“I think the Data Assimilation Program is a huge win for NCAR and the entire atmospheric sciences community,” Anderson said. “The scientific method is about taking observations of the world and making sense of them, and data assimilation is fundamental for applying the scientific method to the geosciences as well as to other research areas.”

From oceans to Sun

Here are examples of how data assimilation is advancing our understanding of atmospheric and related processes from ocean depths to the Sun’s interior:

Oceans. Karspeck is using data assimilation to estimate water properties and currents throughout the world's oceans. This is a computationally demanding task that requires feeding observations into the NCAR-based Community Earth System Model, simulating several days of ocean conditions on the Yellowstone supercomputer, and using those results to update the conditions in the model and run another simulation.

The good news: the resulting simulations match well with historical records, indicating that the data assimilation approach is working. “My goal is to turn this into a viable system for researchers,” Karspeck said.

Air quality. Atmospheric chemists at NCAR are using data assimilation of satellite observations to improve air quality models that currently draw on limited surface observations of pollutants. For example, assimilating satellite observations would show the effect of emissions from a wildfire in Montana on downwind air quality, such as in Chicago. 

“We've done a lot of work to speed up the processing time and the results are promising," said NCAR scientist Helen Worden. “The model simulations after assimilating satellite carbon monoxide data are much closer to actual air quality conditions.”

Weather forecasting. Data assimilation is helping scientists diagnose problems with weather models. For example, why do models consistently overpredict or underpredict temperatures near the surface? Using data assimilation, NCAR scientist Josh Hacker discovered that models incorrectly simulate the transfer of heat from the ground into the atmosphere.

“With data assimilation, you’re repeatedly confronting the model with observations so you can very quickly see how things go wrong,” he said.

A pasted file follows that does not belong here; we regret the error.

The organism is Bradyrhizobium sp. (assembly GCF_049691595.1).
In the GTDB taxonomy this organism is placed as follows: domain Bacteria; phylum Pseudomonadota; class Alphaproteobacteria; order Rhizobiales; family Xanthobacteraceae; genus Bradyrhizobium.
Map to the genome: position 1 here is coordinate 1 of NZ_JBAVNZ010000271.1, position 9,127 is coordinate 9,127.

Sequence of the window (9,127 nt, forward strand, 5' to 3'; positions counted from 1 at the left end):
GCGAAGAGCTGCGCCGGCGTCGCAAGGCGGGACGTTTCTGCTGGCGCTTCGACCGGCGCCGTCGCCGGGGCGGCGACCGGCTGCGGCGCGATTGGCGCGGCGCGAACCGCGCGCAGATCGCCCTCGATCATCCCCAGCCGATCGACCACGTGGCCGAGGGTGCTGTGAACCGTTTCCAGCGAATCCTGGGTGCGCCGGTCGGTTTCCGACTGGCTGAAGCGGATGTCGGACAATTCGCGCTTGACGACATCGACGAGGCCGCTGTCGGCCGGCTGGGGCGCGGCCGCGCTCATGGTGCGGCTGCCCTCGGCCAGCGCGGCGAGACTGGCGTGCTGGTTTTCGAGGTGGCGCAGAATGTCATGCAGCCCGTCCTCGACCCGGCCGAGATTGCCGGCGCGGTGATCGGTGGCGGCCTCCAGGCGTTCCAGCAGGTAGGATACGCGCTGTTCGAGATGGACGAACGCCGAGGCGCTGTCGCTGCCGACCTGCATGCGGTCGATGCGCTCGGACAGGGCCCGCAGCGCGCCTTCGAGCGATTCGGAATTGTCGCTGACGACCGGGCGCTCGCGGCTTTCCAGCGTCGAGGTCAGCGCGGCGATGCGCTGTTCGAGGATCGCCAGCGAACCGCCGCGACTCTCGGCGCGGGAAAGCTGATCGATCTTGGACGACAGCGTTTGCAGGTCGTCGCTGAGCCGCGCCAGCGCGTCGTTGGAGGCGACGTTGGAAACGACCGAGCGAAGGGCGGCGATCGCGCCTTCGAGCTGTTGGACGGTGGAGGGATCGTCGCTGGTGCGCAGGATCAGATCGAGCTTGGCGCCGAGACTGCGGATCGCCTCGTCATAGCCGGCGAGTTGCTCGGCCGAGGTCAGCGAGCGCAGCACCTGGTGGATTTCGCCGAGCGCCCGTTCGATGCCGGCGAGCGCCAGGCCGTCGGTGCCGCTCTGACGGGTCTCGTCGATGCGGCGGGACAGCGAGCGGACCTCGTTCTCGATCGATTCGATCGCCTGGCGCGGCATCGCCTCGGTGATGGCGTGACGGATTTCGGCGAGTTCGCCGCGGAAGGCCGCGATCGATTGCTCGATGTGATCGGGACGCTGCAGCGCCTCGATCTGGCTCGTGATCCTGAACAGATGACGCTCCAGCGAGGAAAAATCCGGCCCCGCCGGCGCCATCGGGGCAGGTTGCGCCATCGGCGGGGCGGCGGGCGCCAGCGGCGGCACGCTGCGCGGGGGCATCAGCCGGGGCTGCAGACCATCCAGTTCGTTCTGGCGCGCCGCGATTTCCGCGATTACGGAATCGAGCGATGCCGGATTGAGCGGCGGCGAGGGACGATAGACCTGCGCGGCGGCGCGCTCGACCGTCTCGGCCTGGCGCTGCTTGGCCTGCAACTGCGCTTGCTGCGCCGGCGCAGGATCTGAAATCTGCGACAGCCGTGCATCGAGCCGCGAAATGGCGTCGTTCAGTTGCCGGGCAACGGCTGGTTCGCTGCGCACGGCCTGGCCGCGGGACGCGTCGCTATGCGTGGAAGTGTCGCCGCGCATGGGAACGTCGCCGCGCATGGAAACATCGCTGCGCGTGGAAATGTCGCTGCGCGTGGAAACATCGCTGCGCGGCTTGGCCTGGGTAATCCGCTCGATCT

Solar cycle. Scientists believe the 11-year solar cycle is driven by mysterious processes deep below the Sun’s surface, such as the movements of cells of plasma between the Sun’s lower latitudes and poles. To understand the causes of the cycle and ultimately predict it, they are turning to data assimilation to augment observations of magnetic fields and plasma flow at the Sun’s surface and feed the resulting information into a computer model of subsurface processes.

“We are matching surface conditions to the model, such as the pattern and speed of the plasma flows and evolving magnetic fields,” said NCAR scientist Mausumi Dikpati.

Capturing data. In addition to helping scientists improve models, the new Data Assimilation Program is also fostering discussions about observations. NCAR senior scientist Wen-Chau Lee and colleagues who are experts in gathering observations are conferring with computer modelers over how to process the data for the models to readily ingest.

One challenge, for example, is that radars may take observations every 150 meters whereas the models often have a resolution of 1-3 kilometers. Inputting the radar observations into the models requires advanced quality control techniques, including coordinate transformation (modifying coordinates from observations to the models) and data thinning (reducing the density of observations while retaining the basic information).

“We are modifying our quality control procedures to make sure that the flow of data is smooth.” Lee said.

“With data assimilation, the first word is ‘data’,” he added. “Without data, without observations, there is no assimilation.”

David Hosansky, Manager of Media Relations